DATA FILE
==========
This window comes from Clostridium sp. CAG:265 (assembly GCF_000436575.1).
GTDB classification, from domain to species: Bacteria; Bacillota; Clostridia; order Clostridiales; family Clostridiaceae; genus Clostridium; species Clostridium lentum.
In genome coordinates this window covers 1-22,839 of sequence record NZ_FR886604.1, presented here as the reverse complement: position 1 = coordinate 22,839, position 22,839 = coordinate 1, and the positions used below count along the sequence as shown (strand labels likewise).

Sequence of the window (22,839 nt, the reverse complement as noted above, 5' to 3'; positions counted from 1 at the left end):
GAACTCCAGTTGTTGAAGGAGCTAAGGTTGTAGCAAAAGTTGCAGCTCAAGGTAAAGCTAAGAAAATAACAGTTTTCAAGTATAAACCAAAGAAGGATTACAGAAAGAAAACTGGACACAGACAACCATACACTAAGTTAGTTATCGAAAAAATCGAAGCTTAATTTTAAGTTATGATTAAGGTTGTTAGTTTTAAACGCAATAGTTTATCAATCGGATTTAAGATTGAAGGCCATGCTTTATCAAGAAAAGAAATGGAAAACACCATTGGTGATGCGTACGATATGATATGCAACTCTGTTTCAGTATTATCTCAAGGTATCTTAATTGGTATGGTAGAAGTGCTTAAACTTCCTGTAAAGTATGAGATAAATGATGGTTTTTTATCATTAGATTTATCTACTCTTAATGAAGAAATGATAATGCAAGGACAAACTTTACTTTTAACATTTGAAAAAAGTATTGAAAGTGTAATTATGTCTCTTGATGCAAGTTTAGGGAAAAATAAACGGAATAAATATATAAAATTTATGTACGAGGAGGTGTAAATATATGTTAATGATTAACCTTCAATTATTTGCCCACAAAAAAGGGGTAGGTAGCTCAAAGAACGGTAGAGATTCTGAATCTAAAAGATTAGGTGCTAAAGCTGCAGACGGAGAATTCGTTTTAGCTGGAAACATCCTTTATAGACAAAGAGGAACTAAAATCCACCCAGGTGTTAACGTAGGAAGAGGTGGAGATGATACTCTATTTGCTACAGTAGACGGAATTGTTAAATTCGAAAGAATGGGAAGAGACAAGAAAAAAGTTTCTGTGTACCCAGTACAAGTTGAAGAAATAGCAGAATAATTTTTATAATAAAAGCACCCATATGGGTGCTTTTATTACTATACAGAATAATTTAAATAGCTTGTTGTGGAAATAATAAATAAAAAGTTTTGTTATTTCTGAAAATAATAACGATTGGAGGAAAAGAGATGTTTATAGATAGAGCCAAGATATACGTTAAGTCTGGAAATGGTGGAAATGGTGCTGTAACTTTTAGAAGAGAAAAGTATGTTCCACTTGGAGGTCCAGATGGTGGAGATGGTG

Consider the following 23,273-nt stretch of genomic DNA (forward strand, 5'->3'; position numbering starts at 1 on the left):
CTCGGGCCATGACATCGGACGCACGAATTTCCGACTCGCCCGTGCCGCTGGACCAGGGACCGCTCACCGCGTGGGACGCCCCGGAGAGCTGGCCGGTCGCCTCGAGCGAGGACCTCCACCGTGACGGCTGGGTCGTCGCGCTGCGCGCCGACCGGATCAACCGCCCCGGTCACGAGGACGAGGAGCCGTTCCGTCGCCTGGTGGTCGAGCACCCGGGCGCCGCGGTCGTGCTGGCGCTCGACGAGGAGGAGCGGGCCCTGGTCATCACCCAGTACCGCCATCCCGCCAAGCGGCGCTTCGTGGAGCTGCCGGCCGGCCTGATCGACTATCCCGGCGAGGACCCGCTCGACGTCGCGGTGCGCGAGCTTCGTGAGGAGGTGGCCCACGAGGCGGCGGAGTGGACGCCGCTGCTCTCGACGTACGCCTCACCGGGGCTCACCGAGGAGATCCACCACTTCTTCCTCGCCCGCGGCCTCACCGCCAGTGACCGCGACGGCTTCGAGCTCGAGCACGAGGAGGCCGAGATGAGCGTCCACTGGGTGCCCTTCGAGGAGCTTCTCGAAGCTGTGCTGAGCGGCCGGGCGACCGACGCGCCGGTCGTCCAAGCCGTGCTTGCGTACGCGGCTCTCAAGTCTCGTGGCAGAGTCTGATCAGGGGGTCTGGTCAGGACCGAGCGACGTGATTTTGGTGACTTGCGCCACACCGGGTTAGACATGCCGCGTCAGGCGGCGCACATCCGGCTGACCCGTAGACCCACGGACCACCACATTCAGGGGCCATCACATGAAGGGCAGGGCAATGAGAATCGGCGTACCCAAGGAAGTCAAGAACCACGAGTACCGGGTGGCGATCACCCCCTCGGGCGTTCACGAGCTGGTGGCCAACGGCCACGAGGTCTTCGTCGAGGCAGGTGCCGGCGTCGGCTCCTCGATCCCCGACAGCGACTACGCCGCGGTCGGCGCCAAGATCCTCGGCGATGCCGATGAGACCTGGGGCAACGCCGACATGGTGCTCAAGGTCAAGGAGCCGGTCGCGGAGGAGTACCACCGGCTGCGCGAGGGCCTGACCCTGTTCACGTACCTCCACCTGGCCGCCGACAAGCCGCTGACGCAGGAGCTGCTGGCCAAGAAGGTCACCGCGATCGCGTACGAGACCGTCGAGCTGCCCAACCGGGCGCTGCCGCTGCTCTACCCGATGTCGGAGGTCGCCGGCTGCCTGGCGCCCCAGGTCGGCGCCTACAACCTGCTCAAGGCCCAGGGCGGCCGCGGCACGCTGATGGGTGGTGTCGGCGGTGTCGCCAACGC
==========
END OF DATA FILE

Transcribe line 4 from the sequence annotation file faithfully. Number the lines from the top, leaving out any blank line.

Sequence of the window (22,839 nt, the reverse complement as noted above, 5' to 3'; positions counted from 1 at the left end):